The study was approved by the local Research Ethics Review Board from the Kowloon East Cluster. The Statistical Package for Social Sciences (SPSS) for Windows 23 package was used for data entry and analysis. The 3rd, 5th, 10th, median, 90th, 95th and 97th centiles of birthweight at each gestation were computed for all included neonates. The birthweight data from both sexes were combined in this study. Similar centile charts were derived from previously published Hong Kong data based on retrospective birthweight data [23] [24] [25] [26] [27] , as well from three other large population studies published within the past 2 decades [19] [20] [22] . The current cohort was further compared with two international fetal growth charts based on prospective ultrasonographic estimations of fetal growth and weight namely the INTERGROWTH-21 [28] and World health Organization chart [29] . Birthweights < 10th centile for its gestational age were classified as SGA, and those > 90th centile for its gestational age as LGA. The mean birthweights of the different local studies at various gestations were compared using ANOVA with post hoc t-tests. The birthweight data in present cohort was then reclassified as SGA and LGA according to the birthweight centiles in the other studies as mentioned. The percentage of pregnancies in our study classified as SGA and LGA using birthweight centiles of different studies were then compared.

3. Results

The birthweight data of a total of 25,508 singleton livebirths delivered in the UCH between 24 completed weeks and 42 completed weeks of gestation within the 6-year study period from 2012 to 2017 were used to construct the gestational age specific smoothed birthweight centiles. Over 96% of pregnancies included in the analysis had early ultrasound for dating during early gestation or at Down syndrome screening, while the rest had morphology scans or indicated scans within the second trimester to confirm their dates. As the sample size of livebirths delivered at or before 24 weeks was too small for reliable estimation of weight centiles, these were not included for the final analysis. Due to our routine protocol for inducing post-term pregnancies from 42 completed weeks, all were delivered before 42 completed weeks. Table 1 showed the median birthweight and smoothed centiles from 24 to 42 completed gestational weeks. Birthweight distribution within all gestational weeks followed a largely normal distribution. The mean birthweights across each gestational week were significantly different between the current cohort and the different Hong Kong studies (ANOVA p< 0.001). Post-hoc comparison of the current cohort at different gestations with the 5 local individual datasets showed statistically significant differences across almost all gestations. In particular, there were significant differences with all the studies between term gestations of 37 - 41 weeks except the Rogers study (Table 2).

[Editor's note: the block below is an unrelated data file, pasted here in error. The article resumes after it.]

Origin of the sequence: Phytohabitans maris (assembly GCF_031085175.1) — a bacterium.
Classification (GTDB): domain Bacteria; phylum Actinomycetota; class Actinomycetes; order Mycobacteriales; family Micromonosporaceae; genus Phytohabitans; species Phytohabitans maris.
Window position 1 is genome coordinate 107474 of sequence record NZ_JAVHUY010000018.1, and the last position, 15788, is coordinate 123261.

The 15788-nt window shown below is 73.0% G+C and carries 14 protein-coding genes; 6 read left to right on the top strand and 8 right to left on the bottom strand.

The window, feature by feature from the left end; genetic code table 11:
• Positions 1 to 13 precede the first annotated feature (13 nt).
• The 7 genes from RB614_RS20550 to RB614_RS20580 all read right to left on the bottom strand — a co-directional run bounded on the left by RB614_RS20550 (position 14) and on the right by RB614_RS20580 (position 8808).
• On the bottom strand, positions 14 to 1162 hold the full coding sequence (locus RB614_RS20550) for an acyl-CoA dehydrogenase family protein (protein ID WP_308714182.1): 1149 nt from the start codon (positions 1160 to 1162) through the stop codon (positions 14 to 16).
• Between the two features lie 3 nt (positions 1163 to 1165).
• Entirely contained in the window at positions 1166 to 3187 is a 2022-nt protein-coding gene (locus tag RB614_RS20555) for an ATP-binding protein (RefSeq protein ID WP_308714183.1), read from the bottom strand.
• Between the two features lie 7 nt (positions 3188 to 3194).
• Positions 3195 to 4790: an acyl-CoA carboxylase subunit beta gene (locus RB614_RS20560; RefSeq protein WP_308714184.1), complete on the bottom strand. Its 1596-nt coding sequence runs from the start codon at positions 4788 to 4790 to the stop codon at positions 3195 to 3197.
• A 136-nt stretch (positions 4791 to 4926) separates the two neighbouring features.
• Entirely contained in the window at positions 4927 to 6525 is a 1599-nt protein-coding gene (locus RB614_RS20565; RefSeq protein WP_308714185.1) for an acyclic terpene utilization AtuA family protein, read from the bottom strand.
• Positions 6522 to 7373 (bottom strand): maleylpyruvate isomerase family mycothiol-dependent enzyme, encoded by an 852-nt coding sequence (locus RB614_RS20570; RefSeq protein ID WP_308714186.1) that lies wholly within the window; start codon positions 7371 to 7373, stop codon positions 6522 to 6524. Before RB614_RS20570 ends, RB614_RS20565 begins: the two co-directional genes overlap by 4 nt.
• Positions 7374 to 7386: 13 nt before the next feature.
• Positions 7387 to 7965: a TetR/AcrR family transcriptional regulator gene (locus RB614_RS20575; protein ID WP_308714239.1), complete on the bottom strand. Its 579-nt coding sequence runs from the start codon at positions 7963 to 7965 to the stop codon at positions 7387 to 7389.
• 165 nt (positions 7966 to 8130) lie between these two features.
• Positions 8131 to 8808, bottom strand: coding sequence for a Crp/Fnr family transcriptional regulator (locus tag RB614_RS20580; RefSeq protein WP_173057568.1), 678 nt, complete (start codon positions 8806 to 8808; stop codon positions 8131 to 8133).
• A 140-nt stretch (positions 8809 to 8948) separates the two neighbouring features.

The median birthweight and the 10th and 90th centile range at each gestational week amongst the different datasets also differed significantly between the